Egyptian embassy in Paris celebrates bicentennial of Abu Simbel temple discovery
Nevine El-Aref, , Wednesday 13 Sep 2017
The ceremony was attended by French elites, the French minister of defence, and a number of foreign ambassadors


In a gala ceremony held on Tuesday night at the Petite Palais in Paris, Egypt’s embassy in France celebrated the 200-year anniversary of the discovery of the Abu Simbel temples.

The ceremony was attended by French elites, the French minister of defence, and a number of foreign ambassadors in Paris.

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During the ceremony, Egypt’s Minister of Antiquities, Khaled El-Enany, delivered a speech relating the history of the temple salvage operation in collaboration with UNESCO, in 1962 during the building of the High Dam.

He also highlighted the archaeological value of both temples and the efforts exerted by the Egyptian government to preserve the country's heritage and to speed up all archaeological projects put on hold in the aftermath of the 2011 revolution.

At the end of his speech, El-Enany invited the attendees and all French citizens to visit Egypt and to explore and admire its unique heritage.

A replica exhibition was held on the margins of the ceremony, where a replica of King Tutankhamun’s chariot and models of both Abu Simbel temples were displayed.

Also on display were bronze busts of three people who played a major role in the Nubia salvage operation: minister of culture during the salvage operation Tharwat Okasha, Egyptologist Selim Hassan, and French Egyptologist Christian Noblecourt.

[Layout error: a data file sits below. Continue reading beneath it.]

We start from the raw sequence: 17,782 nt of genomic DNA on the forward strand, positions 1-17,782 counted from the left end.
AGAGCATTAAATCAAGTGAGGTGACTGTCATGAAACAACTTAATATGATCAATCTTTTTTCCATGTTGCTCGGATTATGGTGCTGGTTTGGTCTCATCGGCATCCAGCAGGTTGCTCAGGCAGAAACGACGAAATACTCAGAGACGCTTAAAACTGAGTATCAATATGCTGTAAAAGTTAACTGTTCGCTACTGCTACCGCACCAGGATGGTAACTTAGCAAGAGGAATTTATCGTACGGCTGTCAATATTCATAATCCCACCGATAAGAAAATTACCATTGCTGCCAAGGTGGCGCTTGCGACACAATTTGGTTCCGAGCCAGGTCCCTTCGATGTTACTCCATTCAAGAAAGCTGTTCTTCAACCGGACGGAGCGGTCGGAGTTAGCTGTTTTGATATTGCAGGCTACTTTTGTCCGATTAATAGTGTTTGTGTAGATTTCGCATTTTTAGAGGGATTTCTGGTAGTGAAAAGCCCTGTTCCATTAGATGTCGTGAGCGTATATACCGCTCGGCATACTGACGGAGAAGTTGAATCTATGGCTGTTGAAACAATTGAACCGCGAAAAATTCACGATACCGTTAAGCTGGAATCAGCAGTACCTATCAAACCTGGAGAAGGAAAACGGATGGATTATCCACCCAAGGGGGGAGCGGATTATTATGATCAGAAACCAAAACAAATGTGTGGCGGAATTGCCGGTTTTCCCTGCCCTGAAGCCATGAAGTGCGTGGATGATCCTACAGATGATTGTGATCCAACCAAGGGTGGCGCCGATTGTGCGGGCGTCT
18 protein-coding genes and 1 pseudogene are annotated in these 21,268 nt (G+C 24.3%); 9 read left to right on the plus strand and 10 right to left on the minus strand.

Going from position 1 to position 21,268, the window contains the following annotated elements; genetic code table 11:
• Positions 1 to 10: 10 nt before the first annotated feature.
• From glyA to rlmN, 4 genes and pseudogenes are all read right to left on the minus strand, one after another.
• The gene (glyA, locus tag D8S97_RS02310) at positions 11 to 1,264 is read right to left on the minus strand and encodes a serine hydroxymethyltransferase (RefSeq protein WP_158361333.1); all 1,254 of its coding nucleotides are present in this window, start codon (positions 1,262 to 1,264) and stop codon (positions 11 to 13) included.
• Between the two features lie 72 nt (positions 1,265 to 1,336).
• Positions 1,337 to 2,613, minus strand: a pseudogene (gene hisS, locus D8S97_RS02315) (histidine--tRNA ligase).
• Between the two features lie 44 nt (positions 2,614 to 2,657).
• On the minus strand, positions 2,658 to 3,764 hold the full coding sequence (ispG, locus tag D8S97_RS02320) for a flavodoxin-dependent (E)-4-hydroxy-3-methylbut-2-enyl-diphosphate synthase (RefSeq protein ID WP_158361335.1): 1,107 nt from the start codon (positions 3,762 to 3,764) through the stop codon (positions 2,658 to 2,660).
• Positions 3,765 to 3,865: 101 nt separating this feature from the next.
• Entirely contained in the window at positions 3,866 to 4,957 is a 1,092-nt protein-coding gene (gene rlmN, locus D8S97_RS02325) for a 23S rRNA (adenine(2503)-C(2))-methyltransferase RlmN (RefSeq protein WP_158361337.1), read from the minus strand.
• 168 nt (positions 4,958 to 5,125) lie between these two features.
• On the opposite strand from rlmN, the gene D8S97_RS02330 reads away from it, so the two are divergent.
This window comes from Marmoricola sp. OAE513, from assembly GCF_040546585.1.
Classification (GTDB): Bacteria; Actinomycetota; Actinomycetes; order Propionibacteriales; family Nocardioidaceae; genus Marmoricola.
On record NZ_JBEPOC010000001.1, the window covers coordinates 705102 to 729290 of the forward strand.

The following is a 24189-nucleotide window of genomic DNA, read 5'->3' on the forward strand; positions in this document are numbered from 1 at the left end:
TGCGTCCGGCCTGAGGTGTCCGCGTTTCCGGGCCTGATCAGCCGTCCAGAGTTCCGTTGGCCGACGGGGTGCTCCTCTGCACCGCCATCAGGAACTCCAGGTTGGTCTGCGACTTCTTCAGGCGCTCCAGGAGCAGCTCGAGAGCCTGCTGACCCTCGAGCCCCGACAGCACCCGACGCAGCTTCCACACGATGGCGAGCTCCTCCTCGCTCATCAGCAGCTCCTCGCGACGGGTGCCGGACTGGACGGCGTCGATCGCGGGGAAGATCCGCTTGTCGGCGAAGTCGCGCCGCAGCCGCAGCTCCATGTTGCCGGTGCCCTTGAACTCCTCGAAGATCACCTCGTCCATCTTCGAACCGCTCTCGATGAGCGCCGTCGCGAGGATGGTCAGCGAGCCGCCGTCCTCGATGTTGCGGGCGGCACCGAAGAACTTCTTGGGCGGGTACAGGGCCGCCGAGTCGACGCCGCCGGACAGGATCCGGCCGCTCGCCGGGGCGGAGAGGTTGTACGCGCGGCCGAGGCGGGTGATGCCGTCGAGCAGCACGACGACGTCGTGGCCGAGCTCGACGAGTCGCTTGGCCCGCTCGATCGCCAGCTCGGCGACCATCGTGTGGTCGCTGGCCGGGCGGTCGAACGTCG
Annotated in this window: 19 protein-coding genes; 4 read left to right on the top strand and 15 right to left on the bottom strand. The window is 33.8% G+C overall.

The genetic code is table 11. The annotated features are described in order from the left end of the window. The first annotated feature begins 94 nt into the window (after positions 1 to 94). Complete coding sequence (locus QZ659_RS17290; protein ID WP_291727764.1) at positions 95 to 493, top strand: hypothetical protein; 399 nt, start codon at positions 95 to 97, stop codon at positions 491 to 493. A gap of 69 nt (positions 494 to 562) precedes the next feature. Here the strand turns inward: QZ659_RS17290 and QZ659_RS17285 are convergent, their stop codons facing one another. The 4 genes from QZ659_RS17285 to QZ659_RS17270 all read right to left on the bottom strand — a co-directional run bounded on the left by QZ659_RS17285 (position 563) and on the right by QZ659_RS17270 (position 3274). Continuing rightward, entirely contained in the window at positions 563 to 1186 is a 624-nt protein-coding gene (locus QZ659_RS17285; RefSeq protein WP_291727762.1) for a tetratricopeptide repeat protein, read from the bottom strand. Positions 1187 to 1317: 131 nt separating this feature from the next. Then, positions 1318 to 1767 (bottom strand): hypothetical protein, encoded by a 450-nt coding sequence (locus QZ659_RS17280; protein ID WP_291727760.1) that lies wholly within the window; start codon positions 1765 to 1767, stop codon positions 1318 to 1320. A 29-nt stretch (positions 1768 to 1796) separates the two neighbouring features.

These busts were created by the antiquities ministry’s replica production unit and were borrowed by the foreign ministry for the celebration.

The busts will be returned to their original displays at the Abu Simbel Visitor Centre after the exhibition is closed.

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Tharwat Okasha (1921-2012) participated in many cultural heritage projects, especially rescuing the Abu Simbel temples.

He played a pivotal role in the international campaign to save the monuments of Nubia.

Selim Hassan (1893 -1961) was the head of the Egyptian mission which evaluated the impact of the construction of the High Dam on the monuments of Nubia.

He published many reports and much research on the topic.

Christiane Desroches Noblecourt (1913-2011) was the first French woman to lead an archaeological excavation (in 1938).

She was also known for making an appeal for international support to save the monuments of Nubia. She is the author of many publications on Egyptian civilisation.

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